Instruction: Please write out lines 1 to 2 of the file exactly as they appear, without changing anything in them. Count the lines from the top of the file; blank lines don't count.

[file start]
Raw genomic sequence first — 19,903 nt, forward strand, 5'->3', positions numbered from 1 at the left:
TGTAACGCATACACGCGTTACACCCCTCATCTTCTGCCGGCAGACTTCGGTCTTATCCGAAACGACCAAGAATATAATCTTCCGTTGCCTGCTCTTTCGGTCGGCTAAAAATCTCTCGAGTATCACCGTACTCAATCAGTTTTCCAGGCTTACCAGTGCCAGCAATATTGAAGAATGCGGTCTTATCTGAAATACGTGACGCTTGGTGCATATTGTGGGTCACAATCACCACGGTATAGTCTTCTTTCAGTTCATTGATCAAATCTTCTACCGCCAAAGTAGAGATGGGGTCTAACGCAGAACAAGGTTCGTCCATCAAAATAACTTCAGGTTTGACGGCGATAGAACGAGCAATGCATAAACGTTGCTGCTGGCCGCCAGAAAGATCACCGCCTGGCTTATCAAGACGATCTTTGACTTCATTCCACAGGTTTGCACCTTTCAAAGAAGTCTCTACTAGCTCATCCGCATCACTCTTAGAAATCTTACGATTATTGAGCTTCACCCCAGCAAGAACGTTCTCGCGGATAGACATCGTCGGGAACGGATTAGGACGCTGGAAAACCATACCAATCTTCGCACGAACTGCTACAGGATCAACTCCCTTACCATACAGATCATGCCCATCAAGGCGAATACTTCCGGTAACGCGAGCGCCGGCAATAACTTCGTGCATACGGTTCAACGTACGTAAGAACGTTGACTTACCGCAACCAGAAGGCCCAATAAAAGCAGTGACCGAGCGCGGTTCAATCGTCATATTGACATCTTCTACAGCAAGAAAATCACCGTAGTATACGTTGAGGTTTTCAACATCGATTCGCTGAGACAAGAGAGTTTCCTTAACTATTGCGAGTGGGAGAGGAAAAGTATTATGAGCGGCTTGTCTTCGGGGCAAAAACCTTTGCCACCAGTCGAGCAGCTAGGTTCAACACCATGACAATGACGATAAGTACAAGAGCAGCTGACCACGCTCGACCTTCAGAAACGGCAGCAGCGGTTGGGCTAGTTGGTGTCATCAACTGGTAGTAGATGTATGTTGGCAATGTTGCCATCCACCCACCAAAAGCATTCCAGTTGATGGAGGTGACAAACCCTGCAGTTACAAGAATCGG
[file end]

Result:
Raw genomic sequence first — 19,903 nt, forward strand, 5'->3', positions numbered from 1 at the left:
TGTAACGCATACACGCGTTACACCCCTCATCTTCTGCCGGCAGACTTCGGTCTTATCCGAAACGACCAAGAATATAATCTTCCGTTGCCTGCTCTTTCGGTCGGCTAAAAATCTCTCGAGTATCACCGTACTCAATCAGTTTTCCAGGCTTACCAGTGCCAGCAATATTGAAGAATGCGGTCTTATCTGAAATACGTGACGCTTGGTGCATATTGTGGGTCACAATCACCACGGTATAGTCTTCTTTCAGTTCATTGATCAAATCTTCTACCGCCAAAGTAGAGATGGGGTCTAACGCAGAACAAGGTTCGTCCATCAAAATAACTTCAGGTTTGACGGCGATAGAACGAGCAATGCATAAACGTTGCTGCTGGCCGCCAGAAAGATCACCGCCTGGCTTATCAAGACGATCTTTGACTTCATTCCACAGGTTTGCACCTTTCAAAGAAGTCTCTACTAGCTCATCCGCATCACTCTTAGAAATCTTACGATTATTGAGCTTCACCCCAGCAAGAACGTTCTCGCGGATAGACATCGTCGGGAACGGATTAGGACGCTGGAAAACCATACCAATCTTCGCACGAACTGCTACAGGATCAACTCCCTTACCATACAGATCATGCCCATCAAGGCGAATACTTCCGGTAACGCGAGCGCCGGCAATAACTTCGTGCATACGGTTCAACGTACGTAAGAACGTTGACTTACCGCAACCAGAAGGCCCAATAAAAGCAGTGACCGAGCGCGGTTCAATCGTCATATTGACATCTTCTACAGCAAGAAAATCACCGTAGTATACGTTGAGGTTTTCAACATCGATTCGCTGAGACAAGAGAGTTTCCTTAACTATTGCGAGTGGGAGAGGAAAAGTATTATGAGCGGCTTGTCTTCGGGGCAAAAACCTTTGCCACCAGTCGAGCAGCTAGGTTCAACACCATGACAATGACGATAAGTACAAGAGCAGCTGACCACGCTCGACCTTCAGAAACGGCAGCAGCGGTTGGGCTAGTTGGTGTCATCAACTGGTAGTAGATGTATGTTGGCAATGTTGCCATCCACCCACCAAAAGCATTCCAGTTGATGGAGGTGACAAACCCTGCAGTTACAAGAATCGG